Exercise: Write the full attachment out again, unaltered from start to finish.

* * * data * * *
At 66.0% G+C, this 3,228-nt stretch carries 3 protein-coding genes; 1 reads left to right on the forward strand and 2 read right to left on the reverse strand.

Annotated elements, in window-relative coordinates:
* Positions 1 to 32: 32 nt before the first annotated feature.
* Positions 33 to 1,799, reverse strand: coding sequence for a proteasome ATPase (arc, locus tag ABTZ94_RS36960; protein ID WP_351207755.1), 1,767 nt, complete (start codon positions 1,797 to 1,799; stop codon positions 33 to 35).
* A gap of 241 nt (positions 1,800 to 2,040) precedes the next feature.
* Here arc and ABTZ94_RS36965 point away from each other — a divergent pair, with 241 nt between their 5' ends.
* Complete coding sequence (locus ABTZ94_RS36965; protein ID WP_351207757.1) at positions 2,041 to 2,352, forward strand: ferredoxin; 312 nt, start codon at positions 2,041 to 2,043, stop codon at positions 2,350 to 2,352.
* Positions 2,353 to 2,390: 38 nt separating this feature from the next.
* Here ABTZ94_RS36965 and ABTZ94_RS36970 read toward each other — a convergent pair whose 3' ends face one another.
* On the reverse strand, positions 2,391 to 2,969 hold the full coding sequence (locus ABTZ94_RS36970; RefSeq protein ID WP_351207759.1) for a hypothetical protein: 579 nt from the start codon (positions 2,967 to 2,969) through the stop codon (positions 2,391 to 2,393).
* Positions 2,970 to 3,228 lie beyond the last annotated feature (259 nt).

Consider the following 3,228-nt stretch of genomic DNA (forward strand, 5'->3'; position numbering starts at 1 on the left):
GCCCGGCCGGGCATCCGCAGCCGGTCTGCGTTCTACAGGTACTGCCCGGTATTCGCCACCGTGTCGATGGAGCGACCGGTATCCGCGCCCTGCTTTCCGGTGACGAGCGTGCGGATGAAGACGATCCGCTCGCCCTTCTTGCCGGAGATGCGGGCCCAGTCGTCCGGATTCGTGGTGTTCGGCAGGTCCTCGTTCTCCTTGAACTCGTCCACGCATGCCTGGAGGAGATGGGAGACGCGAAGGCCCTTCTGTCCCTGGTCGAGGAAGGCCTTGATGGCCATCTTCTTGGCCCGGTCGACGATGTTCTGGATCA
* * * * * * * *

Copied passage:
At 66.0% G+C, this 3,228-nt stretch carries 3 protein-coding genes; 1 reads left to right on the forward strand and 2 read right to left on the reverse strand.

Annotated elements, in window-relative coordinates:
* Positions 1 to 32: 32 nt before the first annotated feature.
* Positions 33 to 1,799, reverse strand: coding sequence for a proteasome ATPase (arc, locus tag ABTZ94_RS36960; protein ID WP_351207755.1), 1,767 nt, complete (start codon positions 1,797 to 1,799; stop codon positions 33 to 35).
* A gap of 241 nt (positions 1,800 to 2,040) precedes the next feature.
* Here arc and ABTZ94_RS36965 point away from each other — a divergent pair, with 241 nt between their 5' ends.
* Complete coding sequence (locus ABTZ94_RS36965; protein ID WP_351207757.1) at positions 2,041 to 2,352, forward strand: ferredoxin; 312 nt, start codon at positions 2,041 to 2,043, stop codon at positions 2,350 to 2,352.
* Positions 2,353 to 2,390: 38 nt separating this feature from the next.
* Here ABTZ94_RS36965 and ABTZ94_RS36970 read toward each other — a convergent pair whose 3' ends face one another.
* On the reverse strand, positions 2,391 to 2,969 hold the full coding sequence (locus ABTZ94_RS36970; RefSeq protein ID WP_351207759.1) for a hypothetical protein: 579 nt from the start codon (positions 2,967 to 2,969) through the stop codon (positions 2,391 to 2,393).
* Positions 2,970 to 3,228 lie beyond the last annotated feature (259 nt).

Consider the following 3,228-nt stretch of genomic DNA (forward strand, 5'->3'; position numbering starts at 1 on the left):
GCCCGGCCGGGCATCCGCAGCCGGTCTGCGTTCTACAGGTACTGCCCGGTATTCGCCACCGTGTCGATGGAGCGACCGGTATCCGCGCCCTGCTTTCCGGTGACGAGCGTGCGGATGAAGACGATCCGCTCGCCCTTCTTGCCGGAGATGCGGGCCCAGTCGTCCGGATTCGTGGTGTTCGGCAGGTCCTCGTTCTCCTTGAACTCGTCCACGCATGCCTGGAGGAGATGGGAGACGCGAAGGCCCTTCTGTCCCTGGTCGAGGAAGGCCTTGATGGCCATCTTCTTGGCCCGGTCGACGATGTTCTGGATCA